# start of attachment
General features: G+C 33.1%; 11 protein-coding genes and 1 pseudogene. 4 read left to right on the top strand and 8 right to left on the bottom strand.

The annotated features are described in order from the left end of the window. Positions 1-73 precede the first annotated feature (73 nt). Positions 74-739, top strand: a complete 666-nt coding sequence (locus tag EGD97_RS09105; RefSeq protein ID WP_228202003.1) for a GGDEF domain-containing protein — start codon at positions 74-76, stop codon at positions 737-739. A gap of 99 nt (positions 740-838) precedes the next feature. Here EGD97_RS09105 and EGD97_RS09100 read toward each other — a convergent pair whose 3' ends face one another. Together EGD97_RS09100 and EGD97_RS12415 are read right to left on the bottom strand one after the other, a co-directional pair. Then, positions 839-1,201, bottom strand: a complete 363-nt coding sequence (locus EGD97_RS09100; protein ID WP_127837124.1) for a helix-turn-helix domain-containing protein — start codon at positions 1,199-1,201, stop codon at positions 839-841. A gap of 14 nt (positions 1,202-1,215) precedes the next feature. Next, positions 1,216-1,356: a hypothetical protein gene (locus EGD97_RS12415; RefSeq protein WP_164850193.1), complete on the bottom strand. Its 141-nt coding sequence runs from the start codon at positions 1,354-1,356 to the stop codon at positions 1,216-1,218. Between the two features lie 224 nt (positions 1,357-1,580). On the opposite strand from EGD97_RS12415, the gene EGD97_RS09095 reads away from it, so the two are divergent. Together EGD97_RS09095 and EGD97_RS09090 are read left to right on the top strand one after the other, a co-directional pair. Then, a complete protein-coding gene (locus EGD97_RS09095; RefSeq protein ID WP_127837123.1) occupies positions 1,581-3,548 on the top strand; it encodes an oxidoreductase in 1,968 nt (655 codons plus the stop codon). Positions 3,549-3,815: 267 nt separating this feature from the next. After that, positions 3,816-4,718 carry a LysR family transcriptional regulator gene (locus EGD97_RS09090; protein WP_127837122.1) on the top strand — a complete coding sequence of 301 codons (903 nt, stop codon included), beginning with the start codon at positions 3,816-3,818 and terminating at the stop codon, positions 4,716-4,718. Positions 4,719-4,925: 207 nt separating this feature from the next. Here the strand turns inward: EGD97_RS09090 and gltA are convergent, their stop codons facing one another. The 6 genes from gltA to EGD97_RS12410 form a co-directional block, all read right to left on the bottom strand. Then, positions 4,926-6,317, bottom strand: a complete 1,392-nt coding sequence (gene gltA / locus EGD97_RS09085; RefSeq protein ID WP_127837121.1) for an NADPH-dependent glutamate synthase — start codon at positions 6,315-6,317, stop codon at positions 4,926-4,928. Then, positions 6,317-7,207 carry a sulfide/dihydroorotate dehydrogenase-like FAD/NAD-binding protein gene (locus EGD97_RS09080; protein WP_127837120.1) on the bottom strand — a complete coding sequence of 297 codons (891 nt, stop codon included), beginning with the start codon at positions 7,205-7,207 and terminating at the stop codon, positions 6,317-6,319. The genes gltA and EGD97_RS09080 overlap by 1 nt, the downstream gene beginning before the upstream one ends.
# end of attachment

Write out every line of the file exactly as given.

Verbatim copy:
General features: G+C 33.1%; 11 protein-coding genes and 1 pseudogene. 4 read left to right on the top strand and 8 right to left on the bottom strand.

The annotated features are described in order from the left end of the window. Positions 1-73 precede the first annotated feature (73 nt). Positions 74-739, top strand: a complete 666-nt coding sequence (locus tag EGD97_RS09105; RefSeq protein ID WP_228202003.1) for a GGDEF domain-containing protein — start codon at positions 74-76, stop codon at positions 737-739. A gap of 99 nt (positions 740-838) precedes the next feature. Here EGD97_RS09105 and EGD97_RS09100 read toward each other — a convergent pair whose 3' ends face one another. Together EGD97_RS09100 and EGD97_RS12415 are read right to left on the bottom strand one after the other, a co-directional pair. Then, positions 839-1,201, bottom strand: a complete 363-nt coding sequence (locus EGD97_RS09100; protein ID WP_127837124.1) for a helix-turn-helix domain-containing protein — start codon at positions 1,199-1,201, stop codon at positions 839-841. A gap of 14 nt (positions 1,202-1,215) precedes the next feature. Next, positions 1,216-1,356: a hypothetical protein gene (locus EGD97_RS12415; RefSeq protein WP_164850193.1), complete on the bottom strand. Its 141-nt coding sequence runs from the start codon at positions 1,354-1,356 to the stop codon at positions 1,216-1,218. Between the two features lie 224 nt (positions 1,357-1,580). On the opposite strand from EGD97_RS12415, the gene EGD97_RS09095 reads away from it, so the two are divergent. Together EGD97_RS09095 and EGD97_RS09090 are read left to right on the top strand one after the other, a co-directional pair. Then, a complete protein-coding gene (locus EGD97_RS09095; RefSeq protein ID WP_127837123.1) occupies positions 1,581-3,548 on the top strand; it encodes an oxidoreductase in 1,968 nt (655 codons plus the stop codon). Positions 3,549-3,815: 267 nt separating this feature from the next. After that, positions 3,816-4,718 carry a LysR family transcriptional regulator gene (locus EGD97_RS09090; protein WP_127837122.1) on the top strand — a complete coding sequence of 301 codons (903 nt, stop codon included), beginning with the start codon at positions 3,816-3,818 and terminating at the stop codon, positions 4,716-4,718. Positions 4,719-4,925: 207 nt separating this feature from the next. Here the strand turns inward: EGD97_RS09090 and gltA are convergent, their stop codons facing one another. The 6 genes from gltA to EGD97_RS12410 form a co-directional block, all read right to left on the bottom strand. Then, positions 4,926-6,317, bottom strand: a complete 1,392-nt coding sequence (gene gltA / locus EGD97_RS09085; RefSeq protein ID WP_127837121.1) for an NADPH-dependent glutamate synthase — start codon at positions 6,315-6,317, stop codon at positions 4,926-4,928. Then, positions 6,317-7,207 carry a sulfide/dihydroorotate dehydrogenase-like FAD/NAD-binding protein gene (locus EGD97_RS09080; protein WP_127837120.1) on the bottom strand — a complete coding sequence of 297 codons (891 nt, stop codon included), beginning with the start codon at positions 7,205-7,207 and terminating at the stop codon, positions 6,317-6,319. The genes gltA and EGD97_RS09080 overlap by 1 nt, the downstream gene beginning before the upstream one ends.